Friday, February 01, 2008

Microsoft in £22bn bid 4 Yahoo in bid 2 beat Google

Computer giant Microsoft today launched an audacious £22 billion takeover of search engine Yahoo.

Shares in the search giant, the second most popular in the world, jumped 54 per cent after the proposal from Microsoft. The deal was seen by analysts as an attempt by Bill Gates to take on Google, which dominates internet searches.

While Google has 58 per cent of the global market, Yahoo has seen its share fall to 23 per cent.

If the deal succeeds, it would create the world's biggest internet company.

"Search is the most important part of the market," said Justin Pearse, editor of New Media Age. "Microsoft and Yahoo can't sit back and let Google just take all the money. By combining with Yahoo, Microsoft will have a better chance of challenging Google."

It is known that Mr Gates, the world's richest man, has become increasingly concerned over Microsoft's failure to mount an effective challenge to its rival in this lucrative area.

The deal, a mixture of cash and shares, will raise fears that Microsoft could increase its stranglehold on the technology industry. The company supplies much of the software for the world's computers and has its own MSN search engine and the popular Hotmail email service.

Microsoft's $31-a-share offer is 62 per cent higher than last night's closing price.

On Tuesday, Yahoo chief executive Jerry Yang said that it would lay off up to 1,000 staff as it faced "headwinds" this year and announced a profit fall of 23 per cent.

It emerged today that Yahoo rejected a bid from Microsoft a year ago, raising the possibility there could now be a battle for control of the search engine.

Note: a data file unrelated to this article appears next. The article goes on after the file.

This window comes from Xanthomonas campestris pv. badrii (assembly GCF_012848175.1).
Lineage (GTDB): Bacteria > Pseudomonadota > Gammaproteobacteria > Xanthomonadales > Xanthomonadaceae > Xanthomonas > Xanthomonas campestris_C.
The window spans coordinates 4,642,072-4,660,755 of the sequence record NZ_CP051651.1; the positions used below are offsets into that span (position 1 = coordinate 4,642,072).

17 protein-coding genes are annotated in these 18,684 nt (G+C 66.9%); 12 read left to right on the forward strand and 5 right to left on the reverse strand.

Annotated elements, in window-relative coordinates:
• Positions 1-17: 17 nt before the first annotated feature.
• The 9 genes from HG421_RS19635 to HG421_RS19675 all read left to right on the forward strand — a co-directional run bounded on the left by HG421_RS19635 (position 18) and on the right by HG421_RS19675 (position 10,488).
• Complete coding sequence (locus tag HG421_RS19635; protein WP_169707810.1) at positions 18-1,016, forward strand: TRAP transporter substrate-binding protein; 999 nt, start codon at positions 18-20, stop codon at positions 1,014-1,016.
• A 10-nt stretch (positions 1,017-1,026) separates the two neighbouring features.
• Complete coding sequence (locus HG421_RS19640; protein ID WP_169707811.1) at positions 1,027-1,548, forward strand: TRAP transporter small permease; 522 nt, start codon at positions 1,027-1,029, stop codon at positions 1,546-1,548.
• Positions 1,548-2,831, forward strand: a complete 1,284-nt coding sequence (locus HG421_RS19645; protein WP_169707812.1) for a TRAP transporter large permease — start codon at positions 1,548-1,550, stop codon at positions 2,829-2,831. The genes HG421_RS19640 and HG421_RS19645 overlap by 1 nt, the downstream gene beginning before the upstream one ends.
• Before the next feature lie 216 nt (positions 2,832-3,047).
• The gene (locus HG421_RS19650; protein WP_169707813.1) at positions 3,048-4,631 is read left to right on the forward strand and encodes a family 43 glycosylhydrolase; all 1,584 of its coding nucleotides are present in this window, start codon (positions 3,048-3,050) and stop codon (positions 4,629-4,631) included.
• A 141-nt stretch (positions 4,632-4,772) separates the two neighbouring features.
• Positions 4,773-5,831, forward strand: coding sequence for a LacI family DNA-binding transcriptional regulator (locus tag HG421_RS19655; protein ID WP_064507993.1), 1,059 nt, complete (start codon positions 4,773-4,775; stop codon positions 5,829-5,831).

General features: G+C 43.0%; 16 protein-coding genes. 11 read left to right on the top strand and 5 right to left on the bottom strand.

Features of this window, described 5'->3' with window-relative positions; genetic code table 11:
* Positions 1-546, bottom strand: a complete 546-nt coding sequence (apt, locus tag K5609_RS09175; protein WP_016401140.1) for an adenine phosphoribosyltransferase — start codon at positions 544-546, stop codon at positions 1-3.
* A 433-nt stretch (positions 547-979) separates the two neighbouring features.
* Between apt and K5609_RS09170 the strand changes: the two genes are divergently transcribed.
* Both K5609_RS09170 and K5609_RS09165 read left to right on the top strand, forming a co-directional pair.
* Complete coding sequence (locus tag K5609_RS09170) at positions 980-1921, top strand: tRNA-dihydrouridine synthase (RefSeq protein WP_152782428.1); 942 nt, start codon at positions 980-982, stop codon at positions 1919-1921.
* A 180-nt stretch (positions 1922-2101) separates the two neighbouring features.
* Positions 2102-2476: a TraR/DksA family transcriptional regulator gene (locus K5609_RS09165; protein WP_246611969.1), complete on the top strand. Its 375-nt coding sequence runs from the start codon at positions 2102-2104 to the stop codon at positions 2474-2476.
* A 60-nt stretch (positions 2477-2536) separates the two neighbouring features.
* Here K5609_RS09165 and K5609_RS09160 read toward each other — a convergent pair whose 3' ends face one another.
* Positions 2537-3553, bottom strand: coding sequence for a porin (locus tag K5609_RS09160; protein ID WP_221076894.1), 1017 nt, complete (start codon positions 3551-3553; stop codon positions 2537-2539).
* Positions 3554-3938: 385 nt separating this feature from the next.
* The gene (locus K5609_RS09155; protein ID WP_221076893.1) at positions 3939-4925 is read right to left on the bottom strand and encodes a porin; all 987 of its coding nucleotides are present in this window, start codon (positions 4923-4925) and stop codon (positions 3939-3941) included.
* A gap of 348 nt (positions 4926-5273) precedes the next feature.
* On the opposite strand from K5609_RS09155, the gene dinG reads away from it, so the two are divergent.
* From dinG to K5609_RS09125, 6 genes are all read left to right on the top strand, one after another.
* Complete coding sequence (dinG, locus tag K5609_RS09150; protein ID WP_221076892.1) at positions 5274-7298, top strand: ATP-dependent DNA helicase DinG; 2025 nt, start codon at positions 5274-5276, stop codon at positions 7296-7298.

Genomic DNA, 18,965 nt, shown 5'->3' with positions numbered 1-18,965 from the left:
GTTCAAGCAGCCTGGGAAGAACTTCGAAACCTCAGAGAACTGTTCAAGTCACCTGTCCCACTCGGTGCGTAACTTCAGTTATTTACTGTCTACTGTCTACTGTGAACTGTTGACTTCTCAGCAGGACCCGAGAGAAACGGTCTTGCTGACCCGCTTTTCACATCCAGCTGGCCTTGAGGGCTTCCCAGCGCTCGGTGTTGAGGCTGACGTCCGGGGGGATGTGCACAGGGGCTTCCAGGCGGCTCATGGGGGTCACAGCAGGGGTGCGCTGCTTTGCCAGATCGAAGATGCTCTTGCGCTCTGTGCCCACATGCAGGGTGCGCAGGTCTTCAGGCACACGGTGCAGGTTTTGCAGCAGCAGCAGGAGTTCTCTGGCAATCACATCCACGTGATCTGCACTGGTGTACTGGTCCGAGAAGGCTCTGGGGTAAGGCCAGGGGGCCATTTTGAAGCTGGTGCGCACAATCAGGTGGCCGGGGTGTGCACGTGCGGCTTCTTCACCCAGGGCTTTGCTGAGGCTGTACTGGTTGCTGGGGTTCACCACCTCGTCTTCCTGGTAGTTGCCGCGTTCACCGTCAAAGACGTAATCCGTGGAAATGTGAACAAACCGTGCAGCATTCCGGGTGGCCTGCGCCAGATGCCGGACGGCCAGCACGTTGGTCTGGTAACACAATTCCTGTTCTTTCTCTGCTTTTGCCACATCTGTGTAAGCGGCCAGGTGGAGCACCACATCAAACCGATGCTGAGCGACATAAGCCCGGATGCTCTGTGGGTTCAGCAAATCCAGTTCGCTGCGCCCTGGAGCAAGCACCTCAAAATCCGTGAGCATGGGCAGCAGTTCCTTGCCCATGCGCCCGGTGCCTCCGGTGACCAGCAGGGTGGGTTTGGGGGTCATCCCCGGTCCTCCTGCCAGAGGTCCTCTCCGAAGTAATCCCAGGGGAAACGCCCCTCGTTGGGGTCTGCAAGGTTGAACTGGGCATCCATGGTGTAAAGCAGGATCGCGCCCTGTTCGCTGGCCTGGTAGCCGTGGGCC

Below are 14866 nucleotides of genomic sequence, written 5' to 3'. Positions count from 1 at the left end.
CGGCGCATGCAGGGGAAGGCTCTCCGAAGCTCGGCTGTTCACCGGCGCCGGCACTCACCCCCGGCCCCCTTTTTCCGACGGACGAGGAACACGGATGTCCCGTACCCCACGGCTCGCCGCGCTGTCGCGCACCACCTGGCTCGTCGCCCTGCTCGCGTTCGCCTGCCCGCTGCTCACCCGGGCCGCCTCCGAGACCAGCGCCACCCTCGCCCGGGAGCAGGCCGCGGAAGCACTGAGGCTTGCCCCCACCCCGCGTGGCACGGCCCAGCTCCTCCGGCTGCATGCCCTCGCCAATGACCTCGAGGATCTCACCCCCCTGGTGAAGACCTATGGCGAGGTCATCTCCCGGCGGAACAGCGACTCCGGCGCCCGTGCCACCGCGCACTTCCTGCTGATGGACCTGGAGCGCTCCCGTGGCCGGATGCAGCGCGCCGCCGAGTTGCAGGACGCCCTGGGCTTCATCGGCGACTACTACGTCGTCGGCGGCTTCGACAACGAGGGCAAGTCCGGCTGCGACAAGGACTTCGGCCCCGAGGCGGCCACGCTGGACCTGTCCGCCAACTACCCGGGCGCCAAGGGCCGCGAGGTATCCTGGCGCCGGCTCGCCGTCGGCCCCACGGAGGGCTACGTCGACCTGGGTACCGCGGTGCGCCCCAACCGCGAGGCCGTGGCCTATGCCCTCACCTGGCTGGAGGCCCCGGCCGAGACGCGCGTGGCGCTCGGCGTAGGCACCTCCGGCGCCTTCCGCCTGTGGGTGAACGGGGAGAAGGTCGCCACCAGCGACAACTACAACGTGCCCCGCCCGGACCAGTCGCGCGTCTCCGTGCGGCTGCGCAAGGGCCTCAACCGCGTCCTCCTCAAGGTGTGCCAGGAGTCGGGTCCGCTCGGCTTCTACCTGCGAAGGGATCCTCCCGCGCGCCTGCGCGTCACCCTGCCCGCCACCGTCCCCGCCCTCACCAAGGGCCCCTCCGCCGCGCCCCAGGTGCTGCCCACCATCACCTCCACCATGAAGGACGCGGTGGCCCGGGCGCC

In a letter released today, Microsoft CEO Steve Ballmer wrote to the Yahoo board: "While a commercial partnership may have made sense at one time, Microsoft believes that the only alternative now is the combination of Microsoft and Yahoo that we are proposing. This proposal represents compelling value realisation event for your shareholders."

Yahoo's days as an independent company appear to be over. Rupert Murdoch's News Corporation also held talks about taking a stake in Yahoo last June.

"This offer was inevitable given that Google has risen so quickly and powerfully," said Mr Pearse, editor of New Media Age.

"Yahoo launched a new search service called Panama last year while Microsoft launched its own search service AdCentre - and both are not doing very well."

Bryan Glick, a technology expert, said Microsoft was attracted toYahoo because it has "a big user base, a great brand name and a lot of good (technology) engineers. It brings a lot of research and development talent into one place".

Georges Yared, investment strategist at Yared Investment Research in Minneapolis, said: "If you were to combine these two, they would be a formidable second player."

The software giant insisted today that its proposed takeover would not fall foul of US regulatory authorities. It expects to make $1 billion in cost savings.

Mr Gates has now stepped back from running the firm, which has faced a string of competition investigations in America and Europe. Searches are the most lucrative way to generate advertising on the web. Paid-for searches accounted for more than 55 per cent of the £2 billion online advertising market in Britain 2007.

When News Corporation held talks about taking a stake in Yahoo in June 2007, the proposed offer valued the firm at around $37 billion. Shares in Yahoo had fallen 18 per cent since the start of January until Microsoft's offer today.


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